It was this complicity among the journalists that gave Taylor his greatest influence. In some instances, it seems as if some of these journalists were actually conspiring with Taylor. 

All of this brings us back to Mike Royko and his visit to a downtown apartment to speak to Burge’s lawyers. 

The year was 1992, a decade after Wilsons murdered Fahey and O’Brien. 

Taylor and his People’s Law Office had come a long way by the time Royko met with the Burge representatives. They had transformed themselves from the 1960s revolutionary Marxists supporting terrorist bombers like the Weather Underground and the FALN calling for an end to America. By the 1990s they were acting like principled lawyers and academics fighting for democracy.   

Burge and his detectives were the means by which Taylor accomplished this transformation. After his lawsuits against Burge and his men failed, Taylor turned the pressure on Mayor Daley, demanding that Burge be fired by the Chicago Police Board. 

It was on the eve of the decision to fire Burge that Royko met with Burge’s supporters downtown. 

Royko heard the supporters lay out the evidence in the Wilson cases, showing that there was really nothing there at all to indicate Burge and his men tortured Wilson. 

So Royko wrote a column about it on February 27, 1992, entitled Facts Don’t Add Up To Police Brutality

It’s worth reading the whole column:  

After 10 years and millions of dollars in legal expenses, there appear to be only two significant facts that can`t be argued in the strange case of Andrew Wilson.

Fact 1: Wilson and his brother, career criminals, murdered two policemen who stopped them for a traffic violation. They were tried, convicted and are serving life sentences.

Fact 2: After Andrew Wilson was caught, he suffered physical abuse. It wasn`t as permanent as the abuse he inflicted on Officers William Fahey and Richard O`Brien, who have been dead these 10 years. But someone, presumably policemen, knocked him around.

Beyond that, though, nobody can say for sure what the facts are.

There have been two trials in federal court as a result of lawsuits brought by Wilson. Both accused several cops of torturing him. He lost both suits.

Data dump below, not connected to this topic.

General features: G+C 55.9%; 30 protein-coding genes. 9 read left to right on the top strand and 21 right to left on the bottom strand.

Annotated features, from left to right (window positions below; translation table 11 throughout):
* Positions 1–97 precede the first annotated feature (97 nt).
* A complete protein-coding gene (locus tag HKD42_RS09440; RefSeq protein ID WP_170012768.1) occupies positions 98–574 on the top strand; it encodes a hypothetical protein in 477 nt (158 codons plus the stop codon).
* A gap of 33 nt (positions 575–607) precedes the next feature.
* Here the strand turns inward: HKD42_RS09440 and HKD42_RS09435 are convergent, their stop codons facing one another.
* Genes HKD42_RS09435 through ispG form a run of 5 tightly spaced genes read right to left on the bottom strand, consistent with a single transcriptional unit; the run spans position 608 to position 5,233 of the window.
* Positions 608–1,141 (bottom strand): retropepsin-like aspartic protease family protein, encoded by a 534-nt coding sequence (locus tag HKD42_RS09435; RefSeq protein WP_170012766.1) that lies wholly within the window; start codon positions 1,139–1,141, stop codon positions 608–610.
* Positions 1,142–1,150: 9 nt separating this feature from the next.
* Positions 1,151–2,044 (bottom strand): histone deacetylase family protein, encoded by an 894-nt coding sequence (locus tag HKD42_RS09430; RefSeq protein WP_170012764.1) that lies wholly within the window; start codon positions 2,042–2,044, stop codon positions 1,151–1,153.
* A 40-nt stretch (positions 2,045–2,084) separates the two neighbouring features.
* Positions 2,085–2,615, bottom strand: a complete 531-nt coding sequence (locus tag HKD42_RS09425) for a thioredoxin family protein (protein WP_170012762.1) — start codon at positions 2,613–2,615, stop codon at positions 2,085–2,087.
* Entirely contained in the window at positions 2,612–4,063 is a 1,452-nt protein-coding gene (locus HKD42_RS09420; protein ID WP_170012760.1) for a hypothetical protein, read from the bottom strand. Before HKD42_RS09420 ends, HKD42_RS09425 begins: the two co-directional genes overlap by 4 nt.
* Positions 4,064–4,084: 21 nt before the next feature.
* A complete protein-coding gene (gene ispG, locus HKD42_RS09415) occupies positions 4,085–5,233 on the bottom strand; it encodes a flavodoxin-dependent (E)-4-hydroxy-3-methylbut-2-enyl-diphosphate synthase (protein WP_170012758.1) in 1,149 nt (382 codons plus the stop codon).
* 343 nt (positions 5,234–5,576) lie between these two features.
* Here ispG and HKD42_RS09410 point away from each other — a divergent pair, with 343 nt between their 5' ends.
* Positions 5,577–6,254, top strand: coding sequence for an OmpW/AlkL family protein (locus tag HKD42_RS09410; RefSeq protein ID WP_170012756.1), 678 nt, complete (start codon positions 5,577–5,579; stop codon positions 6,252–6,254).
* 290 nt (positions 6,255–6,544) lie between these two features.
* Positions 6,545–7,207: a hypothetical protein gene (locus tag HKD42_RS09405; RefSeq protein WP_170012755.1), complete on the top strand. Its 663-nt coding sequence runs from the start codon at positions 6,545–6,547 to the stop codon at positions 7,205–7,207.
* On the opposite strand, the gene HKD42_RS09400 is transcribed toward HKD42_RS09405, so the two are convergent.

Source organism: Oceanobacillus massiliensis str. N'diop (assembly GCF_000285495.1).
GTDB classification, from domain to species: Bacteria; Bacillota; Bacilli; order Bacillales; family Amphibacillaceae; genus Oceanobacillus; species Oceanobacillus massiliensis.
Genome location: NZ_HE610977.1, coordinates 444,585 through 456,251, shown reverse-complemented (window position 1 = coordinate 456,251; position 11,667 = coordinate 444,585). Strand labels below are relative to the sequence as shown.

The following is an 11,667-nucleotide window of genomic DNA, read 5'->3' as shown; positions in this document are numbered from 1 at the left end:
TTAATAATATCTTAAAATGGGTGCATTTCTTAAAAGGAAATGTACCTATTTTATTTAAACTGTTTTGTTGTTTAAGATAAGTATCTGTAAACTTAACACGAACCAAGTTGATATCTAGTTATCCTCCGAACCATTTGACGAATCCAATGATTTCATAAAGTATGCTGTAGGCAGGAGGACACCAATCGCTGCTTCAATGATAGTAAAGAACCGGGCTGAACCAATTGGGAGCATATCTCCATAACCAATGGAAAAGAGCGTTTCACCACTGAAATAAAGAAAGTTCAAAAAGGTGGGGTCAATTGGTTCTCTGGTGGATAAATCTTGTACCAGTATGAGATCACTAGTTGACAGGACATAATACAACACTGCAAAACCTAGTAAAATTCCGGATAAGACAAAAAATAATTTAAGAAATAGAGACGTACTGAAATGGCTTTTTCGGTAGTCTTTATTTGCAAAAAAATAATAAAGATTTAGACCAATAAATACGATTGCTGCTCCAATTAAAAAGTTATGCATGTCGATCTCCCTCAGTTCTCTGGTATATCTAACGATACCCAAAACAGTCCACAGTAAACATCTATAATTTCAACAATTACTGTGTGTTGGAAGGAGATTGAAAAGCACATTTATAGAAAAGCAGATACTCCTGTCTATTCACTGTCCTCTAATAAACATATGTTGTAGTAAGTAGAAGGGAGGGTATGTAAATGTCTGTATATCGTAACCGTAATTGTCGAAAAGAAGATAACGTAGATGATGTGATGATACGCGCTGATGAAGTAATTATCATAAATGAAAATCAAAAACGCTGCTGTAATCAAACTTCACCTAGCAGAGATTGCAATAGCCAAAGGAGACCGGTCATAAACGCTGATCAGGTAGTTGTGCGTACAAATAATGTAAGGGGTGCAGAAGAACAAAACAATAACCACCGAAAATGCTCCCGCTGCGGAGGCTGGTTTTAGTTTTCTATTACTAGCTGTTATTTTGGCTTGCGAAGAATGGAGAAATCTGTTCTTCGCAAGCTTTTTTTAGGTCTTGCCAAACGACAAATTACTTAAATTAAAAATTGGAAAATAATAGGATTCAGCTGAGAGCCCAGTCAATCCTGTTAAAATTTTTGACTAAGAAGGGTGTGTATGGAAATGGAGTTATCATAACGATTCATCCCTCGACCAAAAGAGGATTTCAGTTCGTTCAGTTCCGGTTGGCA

You might think that would be the end of it. The Wilson brothers are in prison, where they should remain the rest of their worthless lives. Two federal trials failed to establish how Andrew Wilson received some burn marks and other wounds to his body.

But that`s not the end. It`s gone on and on. And after 10 years, the cop- killing Wilsons are no longer the bad guys. Andrew is now a victim. And the bad guys are the cops who brought him in.

Hearings are being held for the purpose of firing Cmdr. Jon G. Burge and two detectives who were under his command. They have been accused of doing the torturing.

Their accusers are Wilson and his lawyers. Because the lawyers weren`t in the police station when someone caused pain to Andrew, the lawyers can`t be 100 percent certain who did it.

So that leaves us with Andrew the murderer. Once we cut through all the legal square dancing, it`s his word against the word of these three policemen. Oh, there have been other witnesses. After Wilson made his torture charges, others came forth with similar stories. They couldn`t come too far forth, though, since most of them are convicted criminals doing time.

And if this case goes on long enough, half the prisoners in Stateville can probably be persuaded to jog their memories and remember that, yes, these three cops did them dirty.

If anyone is getting the impression that I think the city shouldn`t be trying to fire these cops, you`re right.

Wilson has had more than his day in court. He had two murder trials, during which he had a chance to make his torture case against the cops. He had two federal trials in which he had the same chance. He and his lawyers didn`t do it.

Yet Police Supt. Leroy Martin wants them fired, so we have still another hearing that isn`t turning up much of anything that didn`t come out before.

It might be justified if these three cops were known to be dirty. But they aren`t. To the contrary, they have excellent records.

Or if some reputable citizen came in and said he had been mistaken for someone else and beaten by the cops. Such things have happened.